When he was flying, Don felt closer to his mother. He lived for the leap into the immense emptiness, the long swing, the air whooshing over his ears. He loved feeling his body turn as one unit, drifting in space as though a giant were juggling with him. Even his dreams were full of flying, the beautiful space above the ring calling to him to fill it, and fill it beautifully.
Much later Don was woken by the sound of his father stumbling into the next door caravan, flopping down on his bed and snoring heavily. Don imagined a cloud of receipts settling gently over him, a rustling blanket of figures. The moon was bright, shining in through the small caravan window onto the photograph of his mother on the chest beside his bed. She was lit by a moonbeam and smiled out at Don. What would she think about the arguments with his father? At sixteen Don was certainly old enough to start taking over some of the running of the circus, but he just couldn’t conjure up any interest in planning routes and hiring fields; in tickets, takings and receipts.
The next morning, Don was practising with Michael when he saw his father pacing below them. Mr Unusually shouted up, “I need to talk to you, it’s important.”
Don ignored him; he hated being interrupted during practice. The triple occupied every waking moment; he wrestled with his body, hating its sluggishness, constantly thinking about height and speed, momentum and acceleration. Just holding onto the bar and swinging is harder than it looks. Your weight and gravity want to wrench your arms out of their sockets. He made it look easy, but it wasn’t.
Mr Unusually carried on pacing, calling up again after a few minutes. Don refused to come. His father shouted up, “Any fool can do the trapeze, all it takes is practice; but not everyone can run a circus, not everyone has the chance. What’ll you do when you’re too old to fly? Then you’ll come running back. But I’ll have given it all to Frankie."
Don didn’t really care. It was about time his dad gave him a bit of peace and quiet to concentrate and gave his younger brother a break. The triple was a conundrum. He couldn’t solve it with his father yelling at him from down below. At those speeds even a small mistake in a simple move could be deadly.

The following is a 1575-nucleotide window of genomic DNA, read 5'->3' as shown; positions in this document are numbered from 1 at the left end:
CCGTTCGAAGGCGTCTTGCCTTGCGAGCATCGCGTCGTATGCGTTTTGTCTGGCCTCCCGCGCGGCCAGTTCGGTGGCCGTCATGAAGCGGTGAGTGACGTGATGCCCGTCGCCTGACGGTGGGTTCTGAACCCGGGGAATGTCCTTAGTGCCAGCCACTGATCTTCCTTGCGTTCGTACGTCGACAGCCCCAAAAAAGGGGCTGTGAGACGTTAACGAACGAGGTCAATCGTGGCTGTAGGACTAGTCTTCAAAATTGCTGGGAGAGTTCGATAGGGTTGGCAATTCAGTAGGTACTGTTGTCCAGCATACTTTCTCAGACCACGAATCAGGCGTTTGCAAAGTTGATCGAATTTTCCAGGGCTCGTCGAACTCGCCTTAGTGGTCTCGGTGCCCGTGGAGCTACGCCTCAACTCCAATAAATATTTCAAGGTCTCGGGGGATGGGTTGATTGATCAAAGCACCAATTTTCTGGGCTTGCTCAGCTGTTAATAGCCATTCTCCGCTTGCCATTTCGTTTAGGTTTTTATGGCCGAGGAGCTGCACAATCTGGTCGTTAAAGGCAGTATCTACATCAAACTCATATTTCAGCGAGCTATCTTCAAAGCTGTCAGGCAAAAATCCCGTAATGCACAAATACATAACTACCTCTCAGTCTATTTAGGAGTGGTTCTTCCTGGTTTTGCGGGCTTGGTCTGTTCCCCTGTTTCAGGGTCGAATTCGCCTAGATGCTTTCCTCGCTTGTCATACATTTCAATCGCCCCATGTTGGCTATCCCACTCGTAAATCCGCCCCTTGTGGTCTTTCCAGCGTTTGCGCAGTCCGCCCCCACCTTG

He tried a single turn to get his focus back, but he missed Michael’s hands, falling into the nets, close to where the ringmaster was standing. Don was furious for messing up such a simple move. “Look Dad, if this is all such a big mistake, just leave me alone and let me get on with making it.” Mr Unusually muttered something and walked off, back to his caravan.
Seething, Don climbed up the ladder to the trapeze platform. He called across to Michael, “Doesn’t he see how much I want this?”
Michael swung over to Don’s platform. “He’s forgotten what it’s like, that’s all.” Don took a swig, then handed Michael the flask of water. Don admired Michael’s steadiness. No flyer can jump into nothing without completely trusting their catcher. Catchers needed perfect timing and judgement. It was not a glamorous job, but Michael was good at it.
Don sat down on the platform, still fuming. “I just don’t understand. Doesn’t he want me to be the best? To do what I love? I just couldn’t do anything else.”
Michael picked up a towel and wiped the sweat from his face. “I don’t think I could do much else either.” He hung the towel around his neck and sat down next to Don, his steely arms folded around his knees, his dark brown hair shiny with sweat. “During the war, carrying those stretchers. There just aren’t the words to explain how it was... But now, catching feels like the right thing to do. It’s saving someone and it’s having someone trust you,” he grinned cheekily and scratched one of his ‘jug handle’ ears. “Besides, you’re better looking upside down!” He nudged Don with his shoulder, trying to break his bad temper. Don smiled and relaxed. Michael could always get him back on track.
They started to practise again. How could you turn three times and be there at the right moment, in the right place for the catcher to pluck you out of the air? Don had to turn very quickly, curled tight as a ball, and to be swinging fast and high before he let go of the bar. His blistered palms were so ripped they became bloody and Michael pleaded with him to stop.
Later that evening, Don felt guilty and knocked at the door of his father’s caravan hoping for a friendly chat. But the conversation was stilted and tripped into an argument. Don said, “I thought you of all people would understand. You’ve lived your whole life in the circus, and you still don’t know what it’s all about.”
His father scowled, “I know a damn sight more than you think, boy.”
“I don’t care about the business. I don’t care about money. No one here is doing this for the money. They’re doing it because it gets so you can’t do anything else. It’s about doing the impossible, doing something no one else can.”
Mr Unusually paused, his voice becoming quiet and hoarse, “I know all that, it’s just... I lost my angel, your mother, because of the ruddy triple...and I don’t want to lose you an’ all.”